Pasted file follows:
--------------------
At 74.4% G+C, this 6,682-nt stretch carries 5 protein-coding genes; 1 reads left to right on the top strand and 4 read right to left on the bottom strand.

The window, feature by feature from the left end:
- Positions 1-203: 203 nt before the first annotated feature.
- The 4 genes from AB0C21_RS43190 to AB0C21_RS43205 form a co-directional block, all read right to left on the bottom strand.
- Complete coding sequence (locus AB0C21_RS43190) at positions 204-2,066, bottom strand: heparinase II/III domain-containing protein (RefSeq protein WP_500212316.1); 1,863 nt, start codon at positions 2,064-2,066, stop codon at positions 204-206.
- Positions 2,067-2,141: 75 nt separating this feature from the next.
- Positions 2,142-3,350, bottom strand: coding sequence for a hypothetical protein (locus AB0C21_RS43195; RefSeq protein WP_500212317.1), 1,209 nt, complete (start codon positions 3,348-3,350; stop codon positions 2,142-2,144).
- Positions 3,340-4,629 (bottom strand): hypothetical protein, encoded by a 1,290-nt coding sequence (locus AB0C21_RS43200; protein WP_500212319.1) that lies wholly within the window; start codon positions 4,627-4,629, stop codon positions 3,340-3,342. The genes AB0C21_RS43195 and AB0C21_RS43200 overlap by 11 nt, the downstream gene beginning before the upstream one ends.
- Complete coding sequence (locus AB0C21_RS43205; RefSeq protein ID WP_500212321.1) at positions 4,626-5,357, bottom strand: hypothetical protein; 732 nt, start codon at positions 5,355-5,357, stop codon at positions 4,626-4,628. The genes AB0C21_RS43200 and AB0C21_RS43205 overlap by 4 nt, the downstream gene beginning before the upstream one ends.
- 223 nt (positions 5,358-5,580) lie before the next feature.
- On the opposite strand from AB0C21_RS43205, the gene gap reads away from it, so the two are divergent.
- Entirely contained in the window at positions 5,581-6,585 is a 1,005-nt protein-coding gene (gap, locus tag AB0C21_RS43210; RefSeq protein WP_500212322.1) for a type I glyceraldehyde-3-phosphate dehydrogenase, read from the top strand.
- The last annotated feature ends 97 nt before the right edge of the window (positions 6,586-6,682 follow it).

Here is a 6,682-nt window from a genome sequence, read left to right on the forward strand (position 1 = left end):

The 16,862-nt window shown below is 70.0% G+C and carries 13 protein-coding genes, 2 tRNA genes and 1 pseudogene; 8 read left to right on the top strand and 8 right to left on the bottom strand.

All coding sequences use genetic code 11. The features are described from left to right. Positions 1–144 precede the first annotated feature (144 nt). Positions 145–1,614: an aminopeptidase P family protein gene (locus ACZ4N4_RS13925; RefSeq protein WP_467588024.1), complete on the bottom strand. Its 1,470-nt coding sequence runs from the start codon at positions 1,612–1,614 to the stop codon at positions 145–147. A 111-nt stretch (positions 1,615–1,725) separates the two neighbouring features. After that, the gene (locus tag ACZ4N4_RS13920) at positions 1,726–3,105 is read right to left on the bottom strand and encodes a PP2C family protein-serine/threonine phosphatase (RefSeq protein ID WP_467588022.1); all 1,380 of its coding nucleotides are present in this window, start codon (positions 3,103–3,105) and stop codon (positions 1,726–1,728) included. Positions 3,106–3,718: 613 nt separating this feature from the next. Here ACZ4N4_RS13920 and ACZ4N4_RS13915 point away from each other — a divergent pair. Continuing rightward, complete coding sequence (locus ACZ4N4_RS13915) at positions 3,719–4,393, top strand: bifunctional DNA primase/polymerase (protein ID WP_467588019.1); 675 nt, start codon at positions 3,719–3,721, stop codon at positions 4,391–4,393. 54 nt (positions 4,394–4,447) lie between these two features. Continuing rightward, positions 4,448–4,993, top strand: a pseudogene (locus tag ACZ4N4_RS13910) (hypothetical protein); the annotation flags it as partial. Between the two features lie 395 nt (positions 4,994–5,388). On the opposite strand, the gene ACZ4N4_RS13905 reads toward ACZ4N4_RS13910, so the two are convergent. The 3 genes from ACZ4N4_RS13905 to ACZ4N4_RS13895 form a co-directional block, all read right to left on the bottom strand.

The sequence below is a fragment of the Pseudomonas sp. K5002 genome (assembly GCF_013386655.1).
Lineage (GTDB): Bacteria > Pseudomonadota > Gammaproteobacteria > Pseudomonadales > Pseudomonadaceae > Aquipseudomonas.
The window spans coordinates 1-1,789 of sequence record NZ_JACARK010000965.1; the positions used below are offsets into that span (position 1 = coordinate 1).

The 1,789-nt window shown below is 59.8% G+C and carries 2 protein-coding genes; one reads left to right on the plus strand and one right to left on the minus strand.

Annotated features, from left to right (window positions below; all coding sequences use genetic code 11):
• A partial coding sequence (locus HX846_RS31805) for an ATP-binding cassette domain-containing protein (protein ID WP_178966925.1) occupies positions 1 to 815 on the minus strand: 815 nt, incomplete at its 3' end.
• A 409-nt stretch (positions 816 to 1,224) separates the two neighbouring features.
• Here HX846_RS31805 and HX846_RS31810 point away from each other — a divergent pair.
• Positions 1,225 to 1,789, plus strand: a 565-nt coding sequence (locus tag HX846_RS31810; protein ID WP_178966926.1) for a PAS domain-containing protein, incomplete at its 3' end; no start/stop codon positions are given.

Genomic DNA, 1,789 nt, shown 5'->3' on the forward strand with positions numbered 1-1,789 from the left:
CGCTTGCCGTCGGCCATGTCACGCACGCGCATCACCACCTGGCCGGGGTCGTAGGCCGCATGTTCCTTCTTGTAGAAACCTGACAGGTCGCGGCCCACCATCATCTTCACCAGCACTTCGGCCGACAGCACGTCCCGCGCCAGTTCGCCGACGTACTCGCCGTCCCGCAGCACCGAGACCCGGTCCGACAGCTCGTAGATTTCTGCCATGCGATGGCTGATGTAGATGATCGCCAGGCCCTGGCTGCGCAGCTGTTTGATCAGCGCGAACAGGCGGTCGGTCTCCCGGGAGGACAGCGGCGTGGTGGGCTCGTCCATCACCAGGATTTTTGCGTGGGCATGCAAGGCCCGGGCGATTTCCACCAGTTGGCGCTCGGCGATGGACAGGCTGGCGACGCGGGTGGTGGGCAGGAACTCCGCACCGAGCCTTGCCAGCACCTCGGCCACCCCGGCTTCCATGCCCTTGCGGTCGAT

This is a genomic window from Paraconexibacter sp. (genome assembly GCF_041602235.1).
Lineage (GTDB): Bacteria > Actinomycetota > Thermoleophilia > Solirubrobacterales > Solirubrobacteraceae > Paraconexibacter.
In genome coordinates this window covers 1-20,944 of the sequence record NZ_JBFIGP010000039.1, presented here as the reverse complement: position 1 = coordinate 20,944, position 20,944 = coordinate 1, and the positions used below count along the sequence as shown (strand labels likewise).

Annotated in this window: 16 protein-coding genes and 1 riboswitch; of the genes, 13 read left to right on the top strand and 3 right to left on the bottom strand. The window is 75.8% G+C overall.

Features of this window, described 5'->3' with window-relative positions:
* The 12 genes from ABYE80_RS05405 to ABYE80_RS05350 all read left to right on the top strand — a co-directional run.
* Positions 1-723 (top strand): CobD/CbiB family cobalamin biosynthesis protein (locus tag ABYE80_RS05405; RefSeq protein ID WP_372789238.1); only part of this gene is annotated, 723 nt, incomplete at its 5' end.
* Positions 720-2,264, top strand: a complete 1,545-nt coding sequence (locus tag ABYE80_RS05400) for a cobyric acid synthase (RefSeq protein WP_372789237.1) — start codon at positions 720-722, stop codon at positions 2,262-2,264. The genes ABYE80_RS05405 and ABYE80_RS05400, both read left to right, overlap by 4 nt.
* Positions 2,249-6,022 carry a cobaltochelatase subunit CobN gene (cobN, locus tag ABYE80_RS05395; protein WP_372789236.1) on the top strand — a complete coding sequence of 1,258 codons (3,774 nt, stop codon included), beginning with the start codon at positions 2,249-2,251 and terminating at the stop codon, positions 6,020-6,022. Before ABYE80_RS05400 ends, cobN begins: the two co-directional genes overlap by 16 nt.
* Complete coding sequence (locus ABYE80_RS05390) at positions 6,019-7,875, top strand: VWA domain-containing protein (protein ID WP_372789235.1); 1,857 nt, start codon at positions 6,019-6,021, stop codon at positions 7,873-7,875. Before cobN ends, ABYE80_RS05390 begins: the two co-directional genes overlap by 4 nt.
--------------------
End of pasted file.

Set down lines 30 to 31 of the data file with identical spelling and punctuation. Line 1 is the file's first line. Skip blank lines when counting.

In genome coordinates this window covers 1-20,944 of the sequence record NZ_JBFIGP010000039.1, presented here as the reverse complement: position 1 = coordinate 20,944, position 20,944 = coordinate 1, and the positions used below count along the sequence as shown (strand labels likewise).

Annotated in this window: 16 protein-coding genes and 1 riboswitch; of the genes, 13 read left to right on the top strand and 3 right to left on the bottom strand. The window is 75.8% G+C overall.